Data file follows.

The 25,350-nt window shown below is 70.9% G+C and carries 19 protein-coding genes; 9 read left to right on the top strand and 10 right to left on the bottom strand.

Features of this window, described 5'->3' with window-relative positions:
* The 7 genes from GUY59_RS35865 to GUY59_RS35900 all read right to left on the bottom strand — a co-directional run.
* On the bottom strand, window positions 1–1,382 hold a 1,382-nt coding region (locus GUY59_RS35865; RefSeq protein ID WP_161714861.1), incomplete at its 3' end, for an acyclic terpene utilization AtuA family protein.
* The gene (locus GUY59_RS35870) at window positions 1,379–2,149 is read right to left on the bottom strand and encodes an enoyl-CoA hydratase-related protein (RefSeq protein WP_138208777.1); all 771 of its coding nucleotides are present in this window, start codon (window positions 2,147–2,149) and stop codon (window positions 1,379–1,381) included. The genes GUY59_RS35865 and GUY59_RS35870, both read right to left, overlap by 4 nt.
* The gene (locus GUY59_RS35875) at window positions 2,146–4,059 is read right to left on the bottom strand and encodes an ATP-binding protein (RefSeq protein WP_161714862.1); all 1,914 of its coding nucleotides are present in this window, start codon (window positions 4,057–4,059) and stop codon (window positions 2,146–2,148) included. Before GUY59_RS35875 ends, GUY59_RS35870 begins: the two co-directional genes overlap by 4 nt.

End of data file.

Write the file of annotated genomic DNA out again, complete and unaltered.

The 25,350-nt window shown below is 70.9% G+C and carries 19 protein-coding genes; 9 read left to right on the top strand and 10 right to left on the bottom strand.

Features of this window, described 5'->3' with window-relative positions:
* The 7 genes from GUY59_RS35865 to GUY59_RS35900 all read right to left on the bottom strand — a co-directional run.
* On the bottom strand, window positions 1–1,382 hold a 1,382-nt coding region (locus GUY59_RS35865; RefSeq protein ID WP_161714861.1), incomplete at its 3' end, for an acyclic terpene utilization AtuA family protein.
* The gene (locus GUY59_RS35870) at window positions 1,379–2,149 is read right to left on the bottom strand and encodes an enoyl-CoA hydratase-related protein (RefSeq protein WP_138208777.1); all 771 of its coding nucleotides are present in this window, start codon (window positions 2,147–2,149) and stop codon (window positions 1,379–1,381) included. The genes GUY59_RS35865 and GUY59_RS35870, both read right to left, overlap by 4 nt.
* The gene (locus GUY59_RS35875) at window positions 2,146–4,059 is read right to left on the bottom strand and encodes an ATP-binding protein (RefSeq protein WP_161714862.1); all 1,914 of its coding nucleotides are present in this window, start codon (window positions 4,057–4,059) and stop codon (window positions 2,146–2,148) included. Before GUY59_RS35875 ends, GUY59_RS35870 begins: the two co-directional genes overlap by 4 nt.